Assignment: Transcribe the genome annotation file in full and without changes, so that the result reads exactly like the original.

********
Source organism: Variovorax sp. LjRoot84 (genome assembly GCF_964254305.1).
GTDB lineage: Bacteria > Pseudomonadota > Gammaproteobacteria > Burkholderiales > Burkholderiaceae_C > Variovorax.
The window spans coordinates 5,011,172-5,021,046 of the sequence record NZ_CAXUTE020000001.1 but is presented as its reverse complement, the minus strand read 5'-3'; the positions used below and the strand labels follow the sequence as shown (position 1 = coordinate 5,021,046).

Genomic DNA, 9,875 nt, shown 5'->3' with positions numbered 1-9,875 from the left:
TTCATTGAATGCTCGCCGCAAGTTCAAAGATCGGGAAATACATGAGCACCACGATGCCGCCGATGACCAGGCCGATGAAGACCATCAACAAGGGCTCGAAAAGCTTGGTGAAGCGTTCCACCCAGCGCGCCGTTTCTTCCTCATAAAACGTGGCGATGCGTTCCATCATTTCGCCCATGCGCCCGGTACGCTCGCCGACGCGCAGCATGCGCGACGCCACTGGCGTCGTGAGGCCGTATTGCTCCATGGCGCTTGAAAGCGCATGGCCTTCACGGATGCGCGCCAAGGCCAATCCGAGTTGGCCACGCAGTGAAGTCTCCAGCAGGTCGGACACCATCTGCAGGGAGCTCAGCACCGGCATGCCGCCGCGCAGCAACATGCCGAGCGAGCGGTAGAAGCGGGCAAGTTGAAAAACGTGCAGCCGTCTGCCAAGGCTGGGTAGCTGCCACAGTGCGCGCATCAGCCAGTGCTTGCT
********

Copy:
Source organism: Variovorax sp. LjRoot84 (genome assembly GCF_964254305.1).
GTDB lineage: Bacteria > Pseudomonadota > Gammaproteobacteria > Burkholderiales > Burkholderiaceae_C > Variovorax.
The window spans coordinates 5,011,172-5,021,046 of the sequence record NZ_CAXUTE020000001.1 but is presented as its reverse complement, the minus strand read 5'-3'; the positions used below and the strand labels follow the sequence as shown (position 1 = coordinate 5,021,046).

Genomic DNA, 9,875 nt, shown 5'->3' with positions numbered 1-9,875 from the left:
TTCATTGAATGCTCGCCGCAAGTTCAAAGATCGGGAAATACATGAGCACCACGATGCCGCCGATGACCAGGCCGATGAAGACCATCAACAAGGGCTCGAAAAGCTTGGTGAAGCGTTCCACCCAGCGCGCCGTTTCTTCCTCATAAAACGTGGCGATGCGTTCCATCATTTCGCCCATGCGCCCGGTACGCTCGCCGACGCGCAGCATGCGCGACGCCACTGGCGTCGTGAGGCCGTATTGCTCCATGGCGCTTGAAAGCGCATGGCCTTCACGGATGCGCGCCAAGGCCAATCCGAGTTGGCCACGCAGTGAAGTCTCCAGCAGGTCGGACACCATCTGCAGGGAGCTCAGCACCGGCATGCCGCCGCGCAGCAACATGCCGAGCGAGCGGTAGAAGCGGGCAAGTTGAAAAACGTGCAGCCGTCTGCCAAGGCTGGGTAGCTGCCACAGTGCGCGCATCAGCCAGTGCTTGCT